Mary Jane Parr

Researched by House Guide, Nicky Morland and visitor to David Parr House, Molly Spink.

Mary Jane was David’s wife and mother to Mary Emma, David Douglas and Sarah Helen. She was a patient partner, bringing up their family as David frequently worked away and when home, spent his time intricately decorating 186 Gwydir Street – which was her home for over 60 years.

Mary Jane Parr

Early life and Tytherington

Mary Jane was born in 1860 to Enos and Sarah Wood in Tytherington, a town lying immediately north of the silk town of Macclesfield, near Manchester.

The Wood family address in 1861 was Bluebell Farm Cottage, on Bluebell Lane, Tytherington, which is where Mary Jane spent her early life. By 1871 the Wood family is registered as living on Tytherington Lane, which is the road linking Tytherington to Bollington, and by 1881 they were living at Oakenbank Cottages in Rainow Close, to the boundary with Bollington.

We imagine Mary Jane would have spoken with a regional accent, something that would have identified her as non-local when she moved to Cambridge.

Tytherington, 25 inch 1st Edition OS Map c1876
Bluebell Farm cottages, photos and research by Molly Spink.

Meeting and Marrying David

Mary Jane Wood met David Parr when he was working at Hare Hill House in 1879, we think probably whilst attending church. They married in 1883 in Macclesfield.

David and Mary went on to have three children: Mary Emma (1885-1963); David Douglas (1886-1975); and Sarah Helen (1889-1989), and initially lived at 12 Cross Street in Cambridge, before purchasing and moving to 186 Gwydir Street.

It must have been interesting for Mary Jane to move from Macclesfield to Cambridge to start a new life! She did visit her family – the new railways that allowed David to travel the country, meant this was easy for her to do, especially with Gwydir Street so close to the station. We also know she gave birth to their son, David Douglas, whilst visiting family in Macclesfield.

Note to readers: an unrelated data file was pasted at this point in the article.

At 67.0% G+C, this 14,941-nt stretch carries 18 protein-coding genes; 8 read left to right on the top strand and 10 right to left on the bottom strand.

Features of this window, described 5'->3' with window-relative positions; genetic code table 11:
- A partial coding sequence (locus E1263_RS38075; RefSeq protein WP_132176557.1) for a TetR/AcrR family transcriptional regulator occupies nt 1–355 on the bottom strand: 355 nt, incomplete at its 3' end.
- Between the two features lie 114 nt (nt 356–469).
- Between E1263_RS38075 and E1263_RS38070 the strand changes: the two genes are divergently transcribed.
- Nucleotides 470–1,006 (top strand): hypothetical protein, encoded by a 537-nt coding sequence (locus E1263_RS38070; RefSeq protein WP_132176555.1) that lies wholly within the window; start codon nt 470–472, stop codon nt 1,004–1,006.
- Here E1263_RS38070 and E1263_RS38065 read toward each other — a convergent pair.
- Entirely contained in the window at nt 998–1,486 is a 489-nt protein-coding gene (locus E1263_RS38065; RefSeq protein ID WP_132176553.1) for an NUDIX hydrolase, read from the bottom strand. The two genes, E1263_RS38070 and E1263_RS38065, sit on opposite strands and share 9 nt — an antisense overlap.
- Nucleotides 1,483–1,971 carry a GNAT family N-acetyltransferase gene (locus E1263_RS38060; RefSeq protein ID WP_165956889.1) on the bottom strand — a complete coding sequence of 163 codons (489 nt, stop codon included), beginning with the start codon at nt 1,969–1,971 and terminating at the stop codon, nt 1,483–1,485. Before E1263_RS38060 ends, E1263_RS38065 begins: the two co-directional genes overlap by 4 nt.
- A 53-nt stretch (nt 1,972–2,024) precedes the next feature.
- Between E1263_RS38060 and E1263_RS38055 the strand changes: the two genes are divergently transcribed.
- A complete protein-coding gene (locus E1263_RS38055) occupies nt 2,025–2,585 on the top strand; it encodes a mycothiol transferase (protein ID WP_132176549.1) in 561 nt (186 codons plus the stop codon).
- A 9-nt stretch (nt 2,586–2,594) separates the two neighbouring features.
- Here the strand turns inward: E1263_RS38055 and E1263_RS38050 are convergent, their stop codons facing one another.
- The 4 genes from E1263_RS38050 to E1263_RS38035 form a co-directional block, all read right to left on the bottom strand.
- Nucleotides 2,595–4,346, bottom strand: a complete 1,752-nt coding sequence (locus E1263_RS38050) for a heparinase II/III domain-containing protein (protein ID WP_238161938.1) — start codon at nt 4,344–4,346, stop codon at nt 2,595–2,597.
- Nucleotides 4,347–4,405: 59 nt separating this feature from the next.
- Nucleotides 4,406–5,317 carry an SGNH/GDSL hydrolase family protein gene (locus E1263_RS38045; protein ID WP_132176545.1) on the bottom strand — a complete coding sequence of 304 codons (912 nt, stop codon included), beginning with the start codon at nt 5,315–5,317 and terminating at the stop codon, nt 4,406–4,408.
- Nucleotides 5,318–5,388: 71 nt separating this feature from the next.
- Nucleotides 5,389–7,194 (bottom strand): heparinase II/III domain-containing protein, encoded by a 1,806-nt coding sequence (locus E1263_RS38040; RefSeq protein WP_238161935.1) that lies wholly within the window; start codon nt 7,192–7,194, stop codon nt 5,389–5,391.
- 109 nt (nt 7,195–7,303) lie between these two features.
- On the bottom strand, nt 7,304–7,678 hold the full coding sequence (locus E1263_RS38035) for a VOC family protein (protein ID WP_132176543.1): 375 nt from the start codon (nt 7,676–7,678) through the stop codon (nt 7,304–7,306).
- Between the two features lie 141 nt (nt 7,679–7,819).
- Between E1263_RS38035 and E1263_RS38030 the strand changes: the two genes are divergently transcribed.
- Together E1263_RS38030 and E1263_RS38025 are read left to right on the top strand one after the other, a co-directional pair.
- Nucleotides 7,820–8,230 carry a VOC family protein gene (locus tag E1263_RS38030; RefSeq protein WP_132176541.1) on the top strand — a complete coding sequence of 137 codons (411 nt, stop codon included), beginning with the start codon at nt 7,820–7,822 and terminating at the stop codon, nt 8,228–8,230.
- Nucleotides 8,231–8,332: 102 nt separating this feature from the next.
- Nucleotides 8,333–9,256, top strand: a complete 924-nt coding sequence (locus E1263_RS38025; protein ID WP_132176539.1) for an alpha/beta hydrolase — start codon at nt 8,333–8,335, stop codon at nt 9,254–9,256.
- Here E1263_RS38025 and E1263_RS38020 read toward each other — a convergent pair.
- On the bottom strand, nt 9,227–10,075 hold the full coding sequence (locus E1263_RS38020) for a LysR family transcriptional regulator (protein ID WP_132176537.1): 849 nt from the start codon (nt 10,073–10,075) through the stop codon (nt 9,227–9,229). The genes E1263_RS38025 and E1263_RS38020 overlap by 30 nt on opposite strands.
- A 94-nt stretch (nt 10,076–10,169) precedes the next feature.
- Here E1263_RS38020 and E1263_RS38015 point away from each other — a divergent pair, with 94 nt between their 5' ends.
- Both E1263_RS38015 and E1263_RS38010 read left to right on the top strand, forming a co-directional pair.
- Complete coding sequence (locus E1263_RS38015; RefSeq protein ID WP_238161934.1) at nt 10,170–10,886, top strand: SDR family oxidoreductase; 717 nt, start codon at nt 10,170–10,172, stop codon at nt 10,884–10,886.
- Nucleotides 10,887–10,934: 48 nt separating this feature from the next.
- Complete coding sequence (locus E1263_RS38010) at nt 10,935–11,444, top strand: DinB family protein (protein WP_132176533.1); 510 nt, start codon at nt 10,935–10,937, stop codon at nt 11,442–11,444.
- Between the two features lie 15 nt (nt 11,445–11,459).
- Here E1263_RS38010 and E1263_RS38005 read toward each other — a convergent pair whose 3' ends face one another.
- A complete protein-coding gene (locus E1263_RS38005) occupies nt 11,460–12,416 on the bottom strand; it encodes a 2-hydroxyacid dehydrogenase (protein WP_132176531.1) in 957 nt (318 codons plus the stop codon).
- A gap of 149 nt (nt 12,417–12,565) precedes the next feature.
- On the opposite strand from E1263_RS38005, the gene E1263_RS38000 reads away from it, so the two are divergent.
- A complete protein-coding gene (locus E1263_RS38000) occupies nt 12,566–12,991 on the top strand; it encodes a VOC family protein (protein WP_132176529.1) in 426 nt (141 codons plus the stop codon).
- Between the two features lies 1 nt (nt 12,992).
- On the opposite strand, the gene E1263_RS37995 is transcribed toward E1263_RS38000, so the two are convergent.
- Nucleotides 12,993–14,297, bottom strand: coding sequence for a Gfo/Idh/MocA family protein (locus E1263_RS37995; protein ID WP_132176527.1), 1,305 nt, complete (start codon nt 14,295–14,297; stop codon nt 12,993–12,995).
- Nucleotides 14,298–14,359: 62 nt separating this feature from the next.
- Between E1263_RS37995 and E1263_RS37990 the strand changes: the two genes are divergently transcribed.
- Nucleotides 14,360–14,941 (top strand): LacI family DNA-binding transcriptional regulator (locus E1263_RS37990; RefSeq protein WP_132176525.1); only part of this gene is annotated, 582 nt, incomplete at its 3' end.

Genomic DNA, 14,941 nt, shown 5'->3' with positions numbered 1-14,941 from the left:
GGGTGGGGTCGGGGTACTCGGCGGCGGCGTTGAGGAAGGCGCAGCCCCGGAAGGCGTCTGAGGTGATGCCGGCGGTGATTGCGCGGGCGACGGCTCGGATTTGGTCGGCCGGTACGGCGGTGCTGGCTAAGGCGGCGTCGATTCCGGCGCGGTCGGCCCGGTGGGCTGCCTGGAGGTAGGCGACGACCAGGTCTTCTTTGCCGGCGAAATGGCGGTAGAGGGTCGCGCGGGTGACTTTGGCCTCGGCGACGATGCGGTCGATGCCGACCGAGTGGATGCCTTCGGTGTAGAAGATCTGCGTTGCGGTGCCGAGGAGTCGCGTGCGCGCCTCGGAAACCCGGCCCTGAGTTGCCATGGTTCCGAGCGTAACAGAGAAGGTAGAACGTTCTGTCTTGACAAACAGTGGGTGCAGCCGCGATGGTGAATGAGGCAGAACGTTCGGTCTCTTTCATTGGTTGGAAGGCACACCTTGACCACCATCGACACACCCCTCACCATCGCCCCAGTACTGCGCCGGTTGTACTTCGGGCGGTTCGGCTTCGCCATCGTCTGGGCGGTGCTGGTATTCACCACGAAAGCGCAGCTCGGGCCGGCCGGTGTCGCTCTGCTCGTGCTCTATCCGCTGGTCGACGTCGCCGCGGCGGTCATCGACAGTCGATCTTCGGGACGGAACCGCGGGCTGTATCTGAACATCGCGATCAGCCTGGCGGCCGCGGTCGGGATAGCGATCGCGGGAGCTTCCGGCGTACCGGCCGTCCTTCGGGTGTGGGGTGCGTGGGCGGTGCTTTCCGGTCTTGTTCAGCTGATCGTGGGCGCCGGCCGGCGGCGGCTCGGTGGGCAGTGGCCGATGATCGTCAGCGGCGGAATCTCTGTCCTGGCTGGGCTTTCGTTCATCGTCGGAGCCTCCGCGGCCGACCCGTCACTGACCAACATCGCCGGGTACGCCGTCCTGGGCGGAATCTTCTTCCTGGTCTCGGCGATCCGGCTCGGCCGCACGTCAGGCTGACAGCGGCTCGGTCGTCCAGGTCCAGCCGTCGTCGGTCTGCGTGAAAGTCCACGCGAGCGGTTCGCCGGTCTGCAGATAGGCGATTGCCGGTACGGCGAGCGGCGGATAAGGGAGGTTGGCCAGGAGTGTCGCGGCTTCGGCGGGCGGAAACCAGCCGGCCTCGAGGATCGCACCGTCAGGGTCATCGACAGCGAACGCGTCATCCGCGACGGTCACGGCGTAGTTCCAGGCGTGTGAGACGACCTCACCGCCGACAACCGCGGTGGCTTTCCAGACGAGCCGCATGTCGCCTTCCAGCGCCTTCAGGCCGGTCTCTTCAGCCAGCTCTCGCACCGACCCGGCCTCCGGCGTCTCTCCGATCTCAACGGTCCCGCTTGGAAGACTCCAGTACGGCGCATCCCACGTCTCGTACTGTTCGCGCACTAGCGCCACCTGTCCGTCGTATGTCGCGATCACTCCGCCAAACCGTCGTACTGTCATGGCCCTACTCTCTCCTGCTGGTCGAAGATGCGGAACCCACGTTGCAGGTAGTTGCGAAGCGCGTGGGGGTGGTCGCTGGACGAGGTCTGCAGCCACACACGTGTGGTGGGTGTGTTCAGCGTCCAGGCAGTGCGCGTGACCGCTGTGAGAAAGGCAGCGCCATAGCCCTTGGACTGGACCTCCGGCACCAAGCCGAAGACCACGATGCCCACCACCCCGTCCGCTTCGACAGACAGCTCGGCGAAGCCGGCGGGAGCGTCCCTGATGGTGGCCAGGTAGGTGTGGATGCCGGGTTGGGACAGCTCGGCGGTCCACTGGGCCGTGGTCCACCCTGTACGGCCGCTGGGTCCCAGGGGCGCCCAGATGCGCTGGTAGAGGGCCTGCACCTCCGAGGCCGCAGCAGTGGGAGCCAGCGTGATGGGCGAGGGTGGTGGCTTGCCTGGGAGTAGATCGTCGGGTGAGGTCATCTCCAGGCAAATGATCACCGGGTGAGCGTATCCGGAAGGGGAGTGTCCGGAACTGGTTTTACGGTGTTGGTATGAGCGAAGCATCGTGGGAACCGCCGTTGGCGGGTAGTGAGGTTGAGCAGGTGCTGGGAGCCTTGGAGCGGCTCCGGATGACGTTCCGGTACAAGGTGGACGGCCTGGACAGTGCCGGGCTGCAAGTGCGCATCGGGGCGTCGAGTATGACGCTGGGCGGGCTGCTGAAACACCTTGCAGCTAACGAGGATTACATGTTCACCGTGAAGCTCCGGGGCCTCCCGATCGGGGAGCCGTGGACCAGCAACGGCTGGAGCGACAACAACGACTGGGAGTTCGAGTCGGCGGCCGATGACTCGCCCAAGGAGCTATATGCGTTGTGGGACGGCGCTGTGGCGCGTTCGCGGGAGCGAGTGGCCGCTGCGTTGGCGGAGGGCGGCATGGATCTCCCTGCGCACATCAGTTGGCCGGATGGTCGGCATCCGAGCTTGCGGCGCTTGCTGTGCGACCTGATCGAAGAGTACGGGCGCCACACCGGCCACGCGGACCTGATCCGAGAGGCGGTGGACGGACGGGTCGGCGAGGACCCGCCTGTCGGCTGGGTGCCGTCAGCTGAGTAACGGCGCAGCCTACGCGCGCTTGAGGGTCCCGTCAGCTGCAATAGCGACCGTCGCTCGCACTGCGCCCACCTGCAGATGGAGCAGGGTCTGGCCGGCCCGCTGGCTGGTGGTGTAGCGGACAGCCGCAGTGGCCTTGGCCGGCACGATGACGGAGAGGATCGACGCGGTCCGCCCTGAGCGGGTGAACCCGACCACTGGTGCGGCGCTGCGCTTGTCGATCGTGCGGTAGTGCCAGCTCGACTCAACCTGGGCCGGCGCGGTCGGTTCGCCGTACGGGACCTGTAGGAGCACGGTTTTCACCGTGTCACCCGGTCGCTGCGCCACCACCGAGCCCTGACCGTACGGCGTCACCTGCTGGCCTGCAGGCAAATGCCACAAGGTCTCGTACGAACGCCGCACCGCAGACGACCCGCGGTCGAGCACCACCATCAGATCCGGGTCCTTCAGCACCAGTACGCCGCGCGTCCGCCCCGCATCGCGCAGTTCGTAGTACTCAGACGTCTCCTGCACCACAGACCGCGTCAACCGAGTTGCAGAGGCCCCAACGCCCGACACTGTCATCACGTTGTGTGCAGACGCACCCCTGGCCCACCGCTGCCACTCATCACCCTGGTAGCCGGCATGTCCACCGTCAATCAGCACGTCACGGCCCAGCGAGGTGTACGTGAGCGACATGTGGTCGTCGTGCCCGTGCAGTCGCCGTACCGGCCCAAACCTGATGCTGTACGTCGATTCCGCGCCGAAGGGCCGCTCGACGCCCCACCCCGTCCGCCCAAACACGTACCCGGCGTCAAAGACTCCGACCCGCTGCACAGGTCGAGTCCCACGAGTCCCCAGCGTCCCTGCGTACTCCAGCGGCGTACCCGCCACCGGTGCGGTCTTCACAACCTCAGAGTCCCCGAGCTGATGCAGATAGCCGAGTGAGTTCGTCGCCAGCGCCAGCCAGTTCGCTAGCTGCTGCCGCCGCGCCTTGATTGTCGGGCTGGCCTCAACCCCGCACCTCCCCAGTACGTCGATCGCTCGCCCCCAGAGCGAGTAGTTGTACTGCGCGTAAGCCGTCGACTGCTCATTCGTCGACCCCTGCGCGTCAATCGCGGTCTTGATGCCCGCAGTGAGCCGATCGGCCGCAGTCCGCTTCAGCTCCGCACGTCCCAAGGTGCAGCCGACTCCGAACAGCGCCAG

The Parr family portrait, with Mary Jane and David, and the three children

Moving into the Twentieth Century

Mary Jane and David lived together at 186 Gwydir Street well into the 1920s, raising their family and creating the beautifully crafted home we see today.

In 1911 David described himself as a house painter.  His son, David Douglas, was also living and working with him as a house painter.  His youngest daughter, Sarah Helen, was also still living at home and working as a typist.   

David and Mary Jane in the garden of 186 Gwydir Street, in older age

In 1915, Elsie Mansfield was born to Mary Emma Parr and John Summers Mansfield – Mary Jane and David’s first granddaughter. When David died in 1927, Elsie aged 12 moved into the house to keep her grandmother company.

Mary Jane in the garden with Elsie as a toddler by the washing line – which is still there today!

Elsie and Mary Jane lived together in their hand painted home until in 1945, Elsie Mansfield married Alfred Palmer, a railway driver from Yorkshire. The newly married couple moved in together into 186 Gwydir Street, with an elderly Mary Jane (she would have been 85). The three of them lived there until in 1948, Mary Jane Parr passed away aged 88.

Mary Jane’s Legacy

She left us not only a beautifully maintained home that she shared with David, but a legacy of careful custodianship – passed onto Elsie Palmer who lived in and looked after 186 Gwydir Street until 2009, when the charity began to conserve the house and open it up to the public.

Mary Jane also is traceable through objects in the house – we think the sewing bag belonged to and was used by her, and we think she darned and helped make other textiles, such as the bedcover from the back bedroom.

The drawstring sewing bag we think belonged to and was made by Mary Jane.
The cover from the back bedroom that we think Mary Jane made – taken during conservation.
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